Thumb Pain: Causes, Treatment and Prevention

The thumb is a very important part of the hand, it enables us to pick things, write, and use our phones easily. However, because of how versatile our thumbs are, they are prone to some injuries when overworked.

What Causes Thumb Pain?

1. De Quervain Tenosynovitis

This is an inflammation of tendons at the thumb side of the wrist, causing pain at the base of the thumb. It is usually associated with repetitive thumb or wrist movement like when playing video games, texting or playing golf.

This makes tendons rub against each other, leading to irritation and swelling of the surrounding tissue.


2. Fracture

A fracture is a broken bone. There are three bones in each thumb, if any of them gets broken by a fall or direct trauma, it can lead to severe thumb pain. Other symptoms associated with a fractured thumb are swelling, deformity, bruising, and a loss of function.

3. Thumb Sprain

The thumb has ligaments supporting each joint, an injury to these ligaments can cause thumb joint pain, weakness, or instability. A sprain can be caused by an extreme bend of the thumb such as sporting activities like skiing where the pole strap catches on the thumb.

In this condition, there may be some pain when trying to write, hold things or attempting to open a door.

4. Arthritis

At every joint, there is cartilage that covers the surfaces of the bones within, allowing them to be mobile without brushing against each other. With age or injuries, the cartilage in the thumb can begin to wear leading to arthritis. This can cause pain at the thumb joint, stiffness, swelling, weakness, and a decreased range of motion.

5. Carpal Tunnel Syndrome

Carpal tunnel syndrome is one of the most common conditions that can cause pain in the hands. It is caused by increased pressure on the median nerve- a nerve that supplies the thumb, index finger, middle finger, and half of the ring finger. This can cause pain, numbness, weakness or a tingling sensation.


6. Trigger Finger/Stenosing Tenosynovitis

The fingers have tendons that curl them into a fist.  Those tendons travel through a sheath.  A trigger finger, also known as stenosing tenosynovitis, is a common issue where the tendon catches on the edge of the sheath and the tendon can no longer glide smoothly and sometimes gets stuck.  This often causes pain and can result in the finger getting stuck in a curled position.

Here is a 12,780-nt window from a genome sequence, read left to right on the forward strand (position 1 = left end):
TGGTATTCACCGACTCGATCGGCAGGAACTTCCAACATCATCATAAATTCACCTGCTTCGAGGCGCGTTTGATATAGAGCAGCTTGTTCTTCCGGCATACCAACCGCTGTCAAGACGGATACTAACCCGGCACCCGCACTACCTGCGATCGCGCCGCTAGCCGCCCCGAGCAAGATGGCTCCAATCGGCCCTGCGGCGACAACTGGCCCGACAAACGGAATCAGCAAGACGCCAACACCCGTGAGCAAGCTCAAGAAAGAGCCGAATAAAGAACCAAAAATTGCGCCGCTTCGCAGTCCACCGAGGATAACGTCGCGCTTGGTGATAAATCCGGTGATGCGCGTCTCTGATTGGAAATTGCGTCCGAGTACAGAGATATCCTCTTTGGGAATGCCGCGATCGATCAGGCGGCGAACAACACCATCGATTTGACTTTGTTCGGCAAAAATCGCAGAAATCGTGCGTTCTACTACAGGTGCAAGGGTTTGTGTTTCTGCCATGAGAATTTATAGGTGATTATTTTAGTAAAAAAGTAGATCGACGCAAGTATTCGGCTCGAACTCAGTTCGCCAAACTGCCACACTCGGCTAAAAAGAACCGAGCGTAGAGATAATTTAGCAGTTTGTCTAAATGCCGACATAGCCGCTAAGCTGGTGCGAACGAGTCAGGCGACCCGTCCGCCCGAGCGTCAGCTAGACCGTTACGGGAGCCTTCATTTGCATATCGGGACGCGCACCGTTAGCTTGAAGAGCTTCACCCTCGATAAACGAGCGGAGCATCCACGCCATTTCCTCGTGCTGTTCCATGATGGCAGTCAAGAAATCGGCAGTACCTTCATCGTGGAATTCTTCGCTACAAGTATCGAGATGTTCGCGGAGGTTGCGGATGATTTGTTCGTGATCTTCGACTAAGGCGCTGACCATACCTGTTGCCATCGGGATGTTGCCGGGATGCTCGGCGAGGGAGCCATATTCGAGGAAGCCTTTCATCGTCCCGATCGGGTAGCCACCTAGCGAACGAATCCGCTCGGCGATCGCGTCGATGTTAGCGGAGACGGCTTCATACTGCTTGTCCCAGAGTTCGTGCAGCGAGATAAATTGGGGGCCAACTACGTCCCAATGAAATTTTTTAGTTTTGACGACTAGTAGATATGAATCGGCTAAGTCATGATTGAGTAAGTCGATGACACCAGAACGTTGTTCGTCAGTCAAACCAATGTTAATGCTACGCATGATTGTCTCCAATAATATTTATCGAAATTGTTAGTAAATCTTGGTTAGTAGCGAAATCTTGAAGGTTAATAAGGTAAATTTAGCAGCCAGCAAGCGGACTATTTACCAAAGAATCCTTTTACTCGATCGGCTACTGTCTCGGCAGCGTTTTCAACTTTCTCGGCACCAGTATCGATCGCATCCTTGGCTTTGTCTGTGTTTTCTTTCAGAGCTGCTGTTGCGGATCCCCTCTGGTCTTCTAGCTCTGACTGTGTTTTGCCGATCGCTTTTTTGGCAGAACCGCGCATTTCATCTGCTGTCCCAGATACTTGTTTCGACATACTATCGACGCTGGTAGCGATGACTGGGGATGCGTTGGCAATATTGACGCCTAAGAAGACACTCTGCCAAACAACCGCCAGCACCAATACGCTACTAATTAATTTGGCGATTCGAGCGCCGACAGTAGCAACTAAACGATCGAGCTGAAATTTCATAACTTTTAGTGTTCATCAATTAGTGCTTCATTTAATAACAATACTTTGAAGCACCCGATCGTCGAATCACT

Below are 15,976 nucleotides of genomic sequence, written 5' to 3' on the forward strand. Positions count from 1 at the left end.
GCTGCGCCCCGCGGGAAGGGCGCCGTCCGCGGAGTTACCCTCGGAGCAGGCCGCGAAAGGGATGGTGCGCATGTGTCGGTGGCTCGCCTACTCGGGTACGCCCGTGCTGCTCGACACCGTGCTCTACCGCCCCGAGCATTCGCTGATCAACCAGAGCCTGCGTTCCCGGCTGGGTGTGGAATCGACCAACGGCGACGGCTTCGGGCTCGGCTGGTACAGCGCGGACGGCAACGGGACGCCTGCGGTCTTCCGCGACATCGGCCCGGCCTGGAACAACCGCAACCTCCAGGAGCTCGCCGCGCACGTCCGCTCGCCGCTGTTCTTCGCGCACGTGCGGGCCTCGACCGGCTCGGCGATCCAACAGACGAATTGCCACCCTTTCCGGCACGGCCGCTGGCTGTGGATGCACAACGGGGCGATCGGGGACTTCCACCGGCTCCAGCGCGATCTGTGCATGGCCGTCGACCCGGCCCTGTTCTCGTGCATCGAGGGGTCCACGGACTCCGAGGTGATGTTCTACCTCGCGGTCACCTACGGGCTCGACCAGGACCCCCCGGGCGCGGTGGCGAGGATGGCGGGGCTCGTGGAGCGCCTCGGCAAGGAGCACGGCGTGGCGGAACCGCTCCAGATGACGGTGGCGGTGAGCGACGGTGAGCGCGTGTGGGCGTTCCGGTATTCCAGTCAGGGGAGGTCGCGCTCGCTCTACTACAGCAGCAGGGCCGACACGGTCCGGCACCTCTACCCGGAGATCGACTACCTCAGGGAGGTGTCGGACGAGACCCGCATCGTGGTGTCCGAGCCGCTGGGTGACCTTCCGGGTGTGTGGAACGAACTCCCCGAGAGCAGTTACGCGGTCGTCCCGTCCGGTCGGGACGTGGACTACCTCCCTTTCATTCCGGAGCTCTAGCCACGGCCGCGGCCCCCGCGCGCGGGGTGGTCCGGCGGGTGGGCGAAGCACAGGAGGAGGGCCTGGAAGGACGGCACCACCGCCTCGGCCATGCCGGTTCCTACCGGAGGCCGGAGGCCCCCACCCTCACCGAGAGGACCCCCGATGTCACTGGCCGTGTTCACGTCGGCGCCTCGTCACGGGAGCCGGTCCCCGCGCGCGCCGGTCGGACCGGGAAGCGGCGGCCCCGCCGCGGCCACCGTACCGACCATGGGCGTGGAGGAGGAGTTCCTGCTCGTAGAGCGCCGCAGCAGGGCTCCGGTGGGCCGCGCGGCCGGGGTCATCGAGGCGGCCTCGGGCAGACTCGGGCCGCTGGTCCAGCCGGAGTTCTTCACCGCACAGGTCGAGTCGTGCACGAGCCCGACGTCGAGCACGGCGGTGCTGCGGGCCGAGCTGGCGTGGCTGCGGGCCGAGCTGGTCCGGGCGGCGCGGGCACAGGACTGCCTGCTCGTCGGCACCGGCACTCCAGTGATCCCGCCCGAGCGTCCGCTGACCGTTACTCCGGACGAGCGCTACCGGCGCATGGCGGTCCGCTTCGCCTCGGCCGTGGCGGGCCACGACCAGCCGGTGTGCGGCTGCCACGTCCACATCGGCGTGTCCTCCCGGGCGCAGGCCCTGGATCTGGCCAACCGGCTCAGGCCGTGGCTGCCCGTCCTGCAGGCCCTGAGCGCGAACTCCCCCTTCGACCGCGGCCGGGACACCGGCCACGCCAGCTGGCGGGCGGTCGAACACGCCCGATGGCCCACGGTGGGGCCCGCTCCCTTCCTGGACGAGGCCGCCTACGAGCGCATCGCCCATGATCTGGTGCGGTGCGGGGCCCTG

When To See A Doctor

It’s best to see a doctor if you feel you’ve broken a bone in your thumb, have persistent thumb pain or have additional symptoms like swelling, deformity, instability or inability to move your thumb.

Some tests may be requested in the course of your management. These may include:

  • X-Rays to evaluate the bone and joints
  • Physical exam including Tinel’s Test (for carpal tunnel syndrome)
  • Nerve conduction study to assess nerve function
  • MRI to evaluate other tissues such as tendon or ligament.


Treatment is generally targeted at the underlying cause. Here are some treatment modalities for caring for thumb pain:


The PRICE acronym is a popular method used in caring for injuries during the first 72 hours of pain onset.


The acronym stands for:

Protect– Protect the thumb from further injury

Rest– Rest the thumb by avoiding some activities for a while. You can also wear a thumb splint with wrist support or taping.

Ice– Ice helps to relieve pain and reduce swelling

Compression– Use a compression bandage to reduce swelling

Elevation– Position the thumb above chest level to reduce swelling


Non-steroidal anti-inflammatory drugs (NSAIDs) like Ibuprofen and Naproxen are prescribed to reduce the swelling and relieve pain.  Sometimes a doctor may suggest an injection of steroidal anti-inflammatory drugs also known as corticosteroids to reduce swelling and reduce pain.

Physical Therapy

Physical therapy plays a major role in the healing process of many thumb conditions. It helps to improve functionality, range of motion, and to lower pain.

Depending on what the underlying cause is, your doctor may send you to the physical therapist who will then carry out an assessment of the condition and can help pick out an appropriate recovery plan.

Here are some treatment options with physical therapy:

  • Thermal modalities like ice or infrared may be used to relieve pain and increase range of motion.
  • A nerve stimulator may be used to relieve numbness and tingling sensation caused by compression of the median nerve.
  • Exercises can be recommended to strengthen weak muscles.
  • Deep tissue massage can be done to relieve the pain and speed up the healing process.
  • Splinting

Surgical Management

For some cases like a fracture, ligament rupture, or carpal tunnel syndrome, your doctor may suggest surgery. This is to ensure a precise and predictable recovery.

It can be to openly align and fix the broken bone or ligament or to release a band of tissue that’s compressing a nerve.


  • Try to involve your other fingers when typing on your phone. Extreme reliance on just your thumb can lead to some of the aforementioned conditions.
  • Exercise and stretch your hands from time to time
  • Position your arms properly when writing or typing. The forearm, wrist, and hand should be well supported and aligned straight to avoid tension.
  • Report early to your doctor if you feel any discomfort in your hands.


The thumb is one of the most important functional parts of the hand.  It is because of its importance, overall mobility, and position on the hand, that there is a tendency for increased use and making it prone to injury.

If you have thumb pain, you can try to use the PRICE principle and discuss your symptoms with your doctor. Remember to follow your doctor’s recommendations.

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